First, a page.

Alice Martin remembers it like it was yesterday.
Her husband, a lieutenant in the FDNY’s Rescue 2, left his Miller Place home on Monday afternoon, Sept. 10, for his 24-hour shift in Brooklyn. He was supposed to come home Tuesday night, but he unfortunately never walked back through the door.
“I left all the lights on in the house,” she said. “I left the front door unlocked because I figured maybe if he gets his way home somehow, he would just come in.”
The mom of three boys, ages 13, 8 and 6, had just finished dropping them off at the bus stop when the first plane hit the tower on Sept. 11.
“As the day unfolded, and I was watching the news, I realized he could be there because even though he didn’t work in Manhattan, he was in a rescue company,” she said.
But Peter was always fine, Alice thought. “Then by six o’clock, when obviously he never called and then he didn’t come home, it became very real.”
Looking back two decades later, she doesn’t know how she did it.
“It was beyond horrible,” she said. “But especially as a mom, that’s really the key. I went into mommy gear right away. My kids needed me more than they’ve ever needed me, and I really needed to keep my head screwed on straight.”
Peter C. Martin began his career as an FDNY firefighter in 1979. A native of Valley Stream, he graduated from St. John’s University where he met his future wife.
“He was good at it and he loved it,” she said. “I think most of them do … It really is a calling.”
A full-time dad, who also worked at the Suffolk County Fire Academy as a teacher, she said her husband was just “a really good guy. A wonderful dad, and a wonderful husband.”
The two were married for 17 years when he passed away.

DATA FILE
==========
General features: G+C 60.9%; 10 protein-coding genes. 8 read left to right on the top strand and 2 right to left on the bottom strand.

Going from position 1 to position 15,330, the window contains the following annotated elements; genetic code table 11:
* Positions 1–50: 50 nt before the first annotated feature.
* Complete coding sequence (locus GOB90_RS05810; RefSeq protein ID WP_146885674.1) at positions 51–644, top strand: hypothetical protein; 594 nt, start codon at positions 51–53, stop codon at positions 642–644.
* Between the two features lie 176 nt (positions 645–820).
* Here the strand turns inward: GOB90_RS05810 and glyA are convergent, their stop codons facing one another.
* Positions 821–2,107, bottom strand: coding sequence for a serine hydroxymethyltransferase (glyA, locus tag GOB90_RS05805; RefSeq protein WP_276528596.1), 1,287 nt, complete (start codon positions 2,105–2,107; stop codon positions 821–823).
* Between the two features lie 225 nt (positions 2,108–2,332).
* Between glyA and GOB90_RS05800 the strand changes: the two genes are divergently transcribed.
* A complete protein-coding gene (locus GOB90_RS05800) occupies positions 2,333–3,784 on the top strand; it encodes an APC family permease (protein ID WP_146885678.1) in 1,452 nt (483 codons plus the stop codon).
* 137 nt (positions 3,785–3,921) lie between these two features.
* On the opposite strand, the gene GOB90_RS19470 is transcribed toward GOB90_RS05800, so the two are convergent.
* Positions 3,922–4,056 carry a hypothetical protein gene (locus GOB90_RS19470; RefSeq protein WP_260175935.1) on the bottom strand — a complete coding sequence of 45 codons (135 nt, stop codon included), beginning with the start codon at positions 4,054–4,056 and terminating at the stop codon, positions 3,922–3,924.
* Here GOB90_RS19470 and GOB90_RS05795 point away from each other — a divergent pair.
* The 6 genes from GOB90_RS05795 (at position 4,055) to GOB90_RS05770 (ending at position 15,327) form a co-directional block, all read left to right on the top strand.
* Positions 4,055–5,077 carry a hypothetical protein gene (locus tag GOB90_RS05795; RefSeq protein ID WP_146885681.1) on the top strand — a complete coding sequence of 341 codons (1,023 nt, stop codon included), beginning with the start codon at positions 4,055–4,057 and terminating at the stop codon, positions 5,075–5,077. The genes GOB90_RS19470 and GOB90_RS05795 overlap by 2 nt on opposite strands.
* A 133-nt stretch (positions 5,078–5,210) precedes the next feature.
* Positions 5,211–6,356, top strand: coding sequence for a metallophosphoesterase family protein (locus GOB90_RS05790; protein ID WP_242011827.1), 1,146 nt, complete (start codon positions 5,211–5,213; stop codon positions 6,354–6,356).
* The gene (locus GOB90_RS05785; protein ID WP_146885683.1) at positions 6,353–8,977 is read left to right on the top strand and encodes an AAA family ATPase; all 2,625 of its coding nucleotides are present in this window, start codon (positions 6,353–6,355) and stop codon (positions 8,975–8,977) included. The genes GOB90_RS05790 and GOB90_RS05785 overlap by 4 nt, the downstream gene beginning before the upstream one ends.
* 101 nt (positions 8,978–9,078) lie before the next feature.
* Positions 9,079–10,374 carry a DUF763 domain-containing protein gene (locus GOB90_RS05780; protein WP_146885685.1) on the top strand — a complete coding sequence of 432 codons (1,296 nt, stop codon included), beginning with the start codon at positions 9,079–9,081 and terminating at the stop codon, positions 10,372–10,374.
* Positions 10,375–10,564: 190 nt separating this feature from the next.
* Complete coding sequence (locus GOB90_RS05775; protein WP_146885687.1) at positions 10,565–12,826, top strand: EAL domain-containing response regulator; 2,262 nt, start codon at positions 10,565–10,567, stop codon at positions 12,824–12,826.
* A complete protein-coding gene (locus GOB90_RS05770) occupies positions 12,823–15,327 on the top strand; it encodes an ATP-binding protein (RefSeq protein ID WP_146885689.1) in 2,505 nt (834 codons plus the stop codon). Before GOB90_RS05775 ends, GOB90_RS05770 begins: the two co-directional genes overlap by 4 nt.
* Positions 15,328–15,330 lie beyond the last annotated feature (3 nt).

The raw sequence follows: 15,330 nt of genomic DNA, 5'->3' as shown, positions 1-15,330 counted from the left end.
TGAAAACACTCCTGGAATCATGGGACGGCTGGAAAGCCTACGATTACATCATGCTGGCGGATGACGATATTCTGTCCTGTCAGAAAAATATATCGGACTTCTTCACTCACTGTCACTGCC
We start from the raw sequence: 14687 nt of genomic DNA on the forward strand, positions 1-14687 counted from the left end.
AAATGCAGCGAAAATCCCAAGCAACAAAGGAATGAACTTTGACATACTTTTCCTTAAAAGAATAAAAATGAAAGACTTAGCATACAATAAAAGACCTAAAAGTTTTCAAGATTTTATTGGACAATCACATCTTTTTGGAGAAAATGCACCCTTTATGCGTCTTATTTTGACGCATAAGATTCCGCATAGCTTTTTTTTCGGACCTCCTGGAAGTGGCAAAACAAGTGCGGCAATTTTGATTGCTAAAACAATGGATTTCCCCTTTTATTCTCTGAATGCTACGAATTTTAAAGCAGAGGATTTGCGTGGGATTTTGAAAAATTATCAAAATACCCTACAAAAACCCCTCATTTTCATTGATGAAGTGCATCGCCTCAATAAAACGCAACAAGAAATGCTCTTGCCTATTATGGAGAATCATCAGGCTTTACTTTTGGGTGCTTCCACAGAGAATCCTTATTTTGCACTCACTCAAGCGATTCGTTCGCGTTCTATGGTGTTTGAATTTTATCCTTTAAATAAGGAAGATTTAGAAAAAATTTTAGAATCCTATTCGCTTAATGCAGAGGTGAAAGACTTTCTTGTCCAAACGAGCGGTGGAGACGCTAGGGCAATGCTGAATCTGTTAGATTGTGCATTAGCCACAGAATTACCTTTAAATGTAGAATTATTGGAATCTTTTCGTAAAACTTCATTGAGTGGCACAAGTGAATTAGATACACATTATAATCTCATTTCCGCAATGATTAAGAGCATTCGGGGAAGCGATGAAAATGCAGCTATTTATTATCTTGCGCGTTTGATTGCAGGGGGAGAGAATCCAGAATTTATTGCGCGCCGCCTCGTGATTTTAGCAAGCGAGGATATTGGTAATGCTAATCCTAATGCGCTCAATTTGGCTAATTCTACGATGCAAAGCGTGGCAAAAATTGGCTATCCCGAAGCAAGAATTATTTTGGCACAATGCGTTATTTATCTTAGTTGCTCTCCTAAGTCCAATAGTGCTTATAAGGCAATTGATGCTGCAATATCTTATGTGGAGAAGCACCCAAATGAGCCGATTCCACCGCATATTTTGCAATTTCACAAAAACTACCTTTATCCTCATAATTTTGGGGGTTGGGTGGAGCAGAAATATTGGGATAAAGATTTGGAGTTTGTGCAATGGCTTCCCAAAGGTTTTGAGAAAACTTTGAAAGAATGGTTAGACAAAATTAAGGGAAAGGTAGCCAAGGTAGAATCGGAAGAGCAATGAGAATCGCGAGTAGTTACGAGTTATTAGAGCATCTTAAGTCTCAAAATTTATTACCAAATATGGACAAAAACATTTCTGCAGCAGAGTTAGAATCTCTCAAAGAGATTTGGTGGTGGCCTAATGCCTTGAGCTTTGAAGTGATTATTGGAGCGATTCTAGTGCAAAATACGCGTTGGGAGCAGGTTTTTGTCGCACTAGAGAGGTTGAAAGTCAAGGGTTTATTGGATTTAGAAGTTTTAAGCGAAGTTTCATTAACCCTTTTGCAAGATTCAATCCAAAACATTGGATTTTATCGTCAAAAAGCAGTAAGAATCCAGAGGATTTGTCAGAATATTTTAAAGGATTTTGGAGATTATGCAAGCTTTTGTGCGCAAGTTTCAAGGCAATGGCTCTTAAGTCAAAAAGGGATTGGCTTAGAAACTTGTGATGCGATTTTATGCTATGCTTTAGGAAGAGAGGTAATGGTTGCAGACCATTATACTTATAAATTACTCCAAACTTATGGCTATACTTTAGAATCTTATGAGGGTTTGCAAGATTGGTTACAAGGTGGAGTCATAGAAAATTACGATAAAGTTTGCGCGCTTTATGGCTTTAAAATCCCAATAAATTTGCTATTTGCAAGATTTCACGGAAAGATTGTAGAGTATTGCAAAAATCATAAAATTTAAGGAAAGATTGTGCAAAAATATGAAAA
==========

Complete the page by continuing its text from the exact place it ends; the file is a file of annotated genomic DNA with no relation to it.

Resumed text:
“It’s strange … I’ve been without him longer than I’ve been with him,” she said. “I never remarried, and my heart still belongs to him.”
According to Alice, Peter was just 43 years old on 9/11 and was among seven that were killed that day in his firehouse.
“I started calling the firehouse in Brooklyn and nobody was answering. My kids started asking questions,” she recalled. “And as the hours were going on, I felt useless because I wanted to do something. So, I actually started calling hospitals that I knew they were taking the wounded to.”
She eventually got a call that her husband was missing and unaccounted for.
“That’s when neighbors started coming over, people started reaching out to me, which was comforting in some ways and frightening at the same time,” she said.
Alice said the outpouring amount of love and support she and her boys got from the local community during that time was “wonderful.”
“I can say nothing bad,” she said. “There was just such a generous spirit from the people of Sound Beach, Miller Place and Rocky Point … That whole area, the letters I got from strangers.”
Peter was the only 9/11 victim from Miller Place.
“I have to say it was a horrible, horrible situation, but it was also — now looking back — just unbelievable, the goodness of people to strangers they never met,” she said.
Along with learning that a community can come together, Alice said she’s learned two other things after that day’s events.
“I believe in the gift of time with finding a new normal and learning how to live,” she said. “I started taking one thing at a time, whether big or small, I just took everything one thing at a time.”
Twenty years later, with her now-grown sons and a grandson who bears Peter’s name, they still talk about him every single day.
“Now the good thing is any stories that are told, it’s peaceful because we’re not crying, we’re just talking about him,” she said. “You just keep going, and I’m still going.”
Alice said that her husband would be “busting over the moon” knowing that he’s now a grandpa, and that the baby is Peter Charles Martin, the second.
“He’d be so happy to see that these three little boys have become three wonderful men, all doing wonderful things, all living their dreams,” she said.
And the sons followed in their dad’s footsteps. All three have begun careers helping other people; as a registered nurse, paramedic and licensed Master of Social Work.
“They’re definitely making a difference in the world,” she added. “He’d be so proud with everything.”
Peter loved snacks and Alice will be reminded of him when she bakes certain things.
“I don’t believe in closure, but I do believe in the gift of time and the healing that can come with that,” she said. “The hardest part is you have to go through it.”